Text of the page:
The leadership dimension positioned in the center is connected to the other five factors, because Weisbord sustains that leaders play a critical role in the organizational effectiveness.

Weisbord’s six-box model has been widely used by OD practitioners, because is easy to use and easy to understand by clients. However, the simplicity of the model is also a disadvantage, because the model lacks a solid theoretical foundation to determine the real existence of gaps, and their degree of influence over the whole organizational effectiveness. Furthermore, the model fails to provide a solid course of action to close identified gaps given the internal arguments of dissatisfaction.

Sharp-image diagnosis model
Harrisom and Shirom (1999) combine the open-systems and political frames with a more sharply focused model to conduct an organizational diagnostic. “…practitioners of the sharp-image diagnosis start with a broad scan of an organization but then select core problems and organizational challenges for close-up examination” (p. 18).

The sharp-image diagnosis model employs two or more theoretical perspectives to analyze the underlying causes of identified problems or challenges, and their interrelations with other subsystems.

The sharp-image diagnosis includes four critical steps: 1) the gathering of data to identify specific problems or challenges to focus subsequent analysis, 2) the use of theoretical models targeted to the specific needs, 3) the development of a diagnostic model to identify the root causes of ineffective outcomes, and feedback on relevant data to clients.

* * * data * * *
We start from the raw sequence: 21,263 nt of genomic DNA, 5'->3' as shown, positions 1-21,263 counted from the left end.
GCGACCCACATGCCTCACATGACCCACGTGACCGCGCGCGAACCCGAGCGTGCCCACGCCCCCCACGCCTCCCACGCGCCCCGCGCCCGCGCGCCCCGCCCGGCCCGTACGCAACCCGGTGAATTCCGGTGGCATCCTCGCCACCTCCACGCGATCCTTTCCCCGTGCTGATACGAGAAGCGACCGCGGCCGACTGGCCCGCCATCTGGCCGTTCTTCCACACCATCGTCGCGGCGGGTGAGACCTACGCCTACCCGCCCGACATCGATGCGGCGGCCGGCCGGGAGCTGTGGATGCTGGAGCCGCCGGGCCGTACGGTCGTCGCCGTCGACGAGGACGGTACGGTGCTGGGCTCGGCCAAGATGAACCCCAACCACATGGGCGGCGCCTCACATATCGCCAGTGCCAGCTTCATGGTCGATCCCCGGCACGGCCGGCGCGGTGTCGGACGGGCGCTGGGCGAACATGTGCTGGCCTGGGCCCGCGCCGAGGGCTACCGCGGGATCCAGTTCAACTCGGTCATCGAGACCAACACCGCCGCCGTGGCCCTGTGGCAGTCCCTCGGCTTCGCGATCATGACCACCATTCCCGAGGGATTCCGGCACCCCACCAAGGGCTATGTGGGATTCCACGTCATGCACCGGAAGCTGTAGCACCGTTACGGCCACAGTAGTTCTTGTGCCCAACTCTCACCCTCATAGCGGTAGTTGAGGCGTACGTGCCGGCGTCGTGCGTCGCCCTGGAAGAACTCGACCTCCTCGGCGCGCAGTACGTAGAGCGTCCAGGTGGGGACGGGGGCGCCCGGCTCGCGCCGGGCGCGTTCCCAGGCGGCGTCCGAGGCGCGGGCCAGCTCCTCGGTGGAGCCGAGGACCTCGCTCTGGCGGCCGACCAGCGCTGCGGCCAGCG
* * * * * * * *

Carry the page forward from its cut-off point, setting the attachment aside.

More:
The first step helps to identify data related to the organizational problems or challenges, analyzing relations between consultants and clients, and cultural traits of the focal organization.

The data gathering process is conducted using the open systems frame, the analysis of strengths, weaknesses, opportunities, and threats (SWOT), and the analysis of stakeholders. In the second step, OD practitioners prioritize organizational problems or challenges to maximize the impact and benefits of the intervention, focusing on the more important areas, and examining links with other socio-technical systems.

In the third step practitioners develop a model tailored to the needs of the intervention. Harrisom and Shirom (1998) emphasize the need to develop a reliable model for the analysis of gaps “These models summarize the factors that produce central organizational problems, such as the inability to provide services or products that satisfy customers, or the failure of the organization to obtain competitive advantage within its environment” (p.21). The authors caution on the use of existing models due the limitations they may bring to particular situations, instead, they provide useful guidelines to develop a customized model “To construct diagnostic models, consultants usually have to supplement their diagnostic data with available evidence and insights from the organizational and management literature and with their own experience and intuition….In addition to provide a valid explanation of the sources of organizational problems, diagnostic models need to identify feasible points of intervention to alleviate problems” (pp. 22,23).